Two-Way System (“Lines”)

BEGINNER TRANSITION SYSTEM

  • A transition system that sees players play both offense and defense, in 5 player “lines” (usually with extra subs), before eventually line-changing.  This system has been used for many decades prior to the current trend in Senior/Professional lacrosse of using an Offense-Defense "platooning" style of play.  All "Minor" lacrosse players should be fostered using this system, until beginning to specialize around ages 15-16.
  • There are two methods of playing this system and both have to do with line changes, and whether a team has the long-change or short-change in a particular period/quarter. 
  • Usually on the short change coaches will first have players run out on offense, and then run back and play defense, before “changing;" a Standard Breakout still being required of at least 2 players (not shown in diagram).
  • On the long change, teams will usually have players play defense first and then play offense, before line changing (covering against reverse-transition still being required).
  • Coaches may also choose to line change outside of any set pattern (“go with the flow”). For example, if a team has multiple re-sets on offense or a fast-break from their defense (or the opposing defense). If one player is caught on the floor while the rest of their line has changed, the coach can rectify the situation by having the "sub" play only "one-way" for that shift instead of "two-ways" (in order to keep the lines together).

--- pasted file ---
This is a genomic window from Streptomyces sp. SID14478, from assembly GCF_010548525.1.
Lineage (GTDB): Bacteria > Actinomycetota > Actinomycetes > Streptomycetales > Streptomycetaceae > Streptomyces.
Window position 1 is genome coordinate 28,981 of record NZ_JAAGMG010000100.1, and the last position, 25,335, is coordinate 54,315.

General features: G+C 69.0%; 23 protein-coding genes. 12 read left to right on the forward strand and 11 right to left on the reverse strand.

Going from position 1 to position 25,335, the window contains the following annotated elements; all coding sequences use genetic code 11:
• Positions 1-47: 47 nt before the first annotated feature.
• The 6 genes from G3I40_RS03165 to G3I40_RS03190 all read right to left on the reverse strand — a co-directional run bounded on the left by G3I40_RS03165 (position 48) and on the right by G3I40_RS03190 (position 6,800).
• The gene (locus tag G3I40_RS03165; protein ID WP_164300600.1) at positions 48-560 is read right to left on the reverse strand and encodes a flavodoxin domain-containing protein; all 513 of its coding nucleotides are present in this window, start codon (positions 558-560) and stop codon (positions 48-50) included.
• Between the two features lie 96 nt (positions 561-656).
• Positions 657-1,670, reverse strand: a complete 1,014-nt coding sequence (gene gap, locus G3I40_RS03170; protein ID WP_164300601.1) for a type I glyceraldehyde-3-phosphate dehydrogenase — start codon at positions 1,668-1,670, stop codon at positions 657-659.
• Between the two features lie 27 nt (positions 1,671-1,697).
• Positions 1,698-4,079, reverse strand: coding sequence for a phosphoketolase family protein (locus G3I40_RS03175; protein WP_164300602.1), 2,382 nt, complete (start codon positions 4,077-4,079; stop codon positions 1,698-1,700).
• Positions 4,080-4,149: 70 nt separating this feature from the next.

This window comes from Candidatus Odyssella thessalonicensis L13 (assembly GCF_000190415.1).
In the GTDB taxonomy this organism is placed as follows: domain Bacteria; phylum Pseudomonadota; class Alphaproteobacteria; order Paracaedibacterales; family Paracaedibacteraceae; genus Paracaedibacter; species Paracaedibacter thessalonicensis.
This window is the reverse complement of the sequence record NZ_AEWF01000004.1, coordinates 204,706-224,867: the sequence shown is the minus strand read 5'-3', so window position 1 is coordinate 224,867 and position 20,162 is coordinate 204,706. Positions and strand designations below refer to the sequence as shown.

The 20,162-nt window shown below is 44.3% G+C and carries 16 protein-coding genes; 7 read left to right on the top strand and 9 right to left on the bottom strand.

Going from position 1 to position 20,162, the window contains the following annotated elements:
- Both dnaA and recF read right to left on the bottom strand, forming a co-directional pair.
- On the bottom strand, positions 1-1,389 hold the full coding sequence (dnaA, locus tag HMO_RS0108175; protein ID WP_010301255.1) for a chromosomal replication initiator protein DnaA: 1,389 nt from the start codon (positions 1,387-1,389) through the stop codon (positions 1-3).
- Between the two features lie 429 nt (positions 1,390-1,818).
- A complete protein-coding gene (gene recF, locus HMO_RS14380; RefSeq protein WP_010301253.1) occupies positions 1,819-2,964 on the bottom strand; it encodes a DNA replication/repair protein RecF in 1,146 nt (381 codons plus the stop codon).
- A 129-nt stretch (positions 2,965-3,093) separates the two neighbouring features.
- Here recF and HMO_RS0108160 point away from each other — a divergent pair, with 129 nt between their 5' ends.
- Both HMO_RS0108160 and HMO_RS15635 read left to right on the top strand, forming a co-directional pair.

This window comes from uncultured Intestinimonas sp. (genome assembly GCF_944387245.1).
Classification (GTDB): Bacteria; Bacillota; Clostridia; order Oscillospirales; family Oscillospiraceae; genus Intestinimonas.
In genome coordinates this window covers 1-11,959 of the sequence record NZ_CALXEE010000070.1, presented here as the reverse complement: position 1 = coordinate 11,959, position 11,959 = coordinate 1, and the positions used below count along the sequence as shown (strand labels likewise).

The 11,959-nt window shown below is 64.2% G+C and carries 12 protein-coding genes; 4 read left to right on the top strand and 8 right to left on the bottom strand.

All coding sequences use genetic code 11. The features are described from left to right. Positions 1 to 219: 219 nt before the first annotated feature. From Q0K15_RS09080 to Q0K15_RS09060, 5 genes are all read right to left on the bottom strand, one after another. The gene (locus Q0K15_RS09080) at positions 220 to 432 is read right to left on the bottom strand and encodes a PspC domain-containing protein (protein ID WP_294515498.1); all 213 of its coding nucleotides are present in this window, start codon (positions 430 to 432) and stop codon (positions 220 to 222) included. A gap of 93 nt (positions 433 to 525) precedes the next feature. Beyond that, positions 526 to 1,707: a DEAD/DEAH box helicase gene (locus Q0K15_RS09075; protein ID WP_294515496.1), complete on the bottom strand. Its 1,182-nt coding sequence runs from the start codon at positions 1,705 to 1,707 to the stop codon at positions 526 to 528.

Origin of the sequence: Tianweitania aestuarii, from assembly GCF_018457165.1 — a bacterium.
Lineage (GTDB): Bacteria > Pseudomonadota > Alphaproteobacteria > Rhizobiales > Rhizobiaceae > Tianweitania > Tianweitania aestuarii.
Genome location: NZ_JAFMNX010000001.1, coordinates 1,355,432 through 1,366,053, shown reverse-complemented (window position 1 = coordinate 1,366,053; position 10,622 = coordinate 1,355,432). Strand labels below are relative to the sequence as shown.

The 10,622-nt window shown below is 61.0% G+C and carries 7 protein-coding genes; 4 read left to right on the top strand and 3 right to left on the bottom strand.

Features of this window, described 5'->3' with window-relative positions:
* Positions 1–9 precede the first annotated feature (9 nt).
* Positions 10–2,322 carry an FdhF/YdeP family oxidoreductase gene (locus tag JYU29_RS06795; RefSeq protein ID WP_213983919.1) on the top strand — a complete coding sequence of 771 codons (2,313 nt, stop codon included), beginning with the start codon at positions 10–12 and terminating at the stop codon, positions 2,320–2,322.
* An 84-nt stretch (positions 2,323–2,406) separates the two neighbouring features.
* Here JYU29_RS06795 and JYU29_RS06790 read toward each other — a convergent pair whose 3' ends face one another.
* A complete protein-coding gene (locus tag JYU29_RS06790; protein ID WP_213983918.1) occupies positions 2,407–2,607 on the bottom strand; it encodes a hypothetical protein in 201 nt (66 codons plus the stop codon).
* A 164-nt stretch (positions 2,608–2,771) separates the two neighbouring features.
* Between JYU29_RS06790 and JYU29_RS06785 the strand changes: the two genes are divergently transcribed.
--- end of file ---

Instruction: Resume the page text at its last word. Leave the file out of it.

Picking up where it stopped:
• The obvious drawback with each method is that players are more fatigued while playing either offense or defense, depending on which they had to play first; a fact which should also be weighed for strategic purposes. Playing defense second, for example, not only increases the other team's chance of scoring, but also eliminates the potency of most fast-break opportunities.
  • Coaches should make a small adjustments within this system throughout the game, depending on variables such as: the strengths of the players, the current situation, whether or not their team has a lead or is losing on the scoreboard, and how tired their players seem to be, as just a few examples. If players seem to be tired, an appropriately timed time-out is usually enough to get players back near full recovery.

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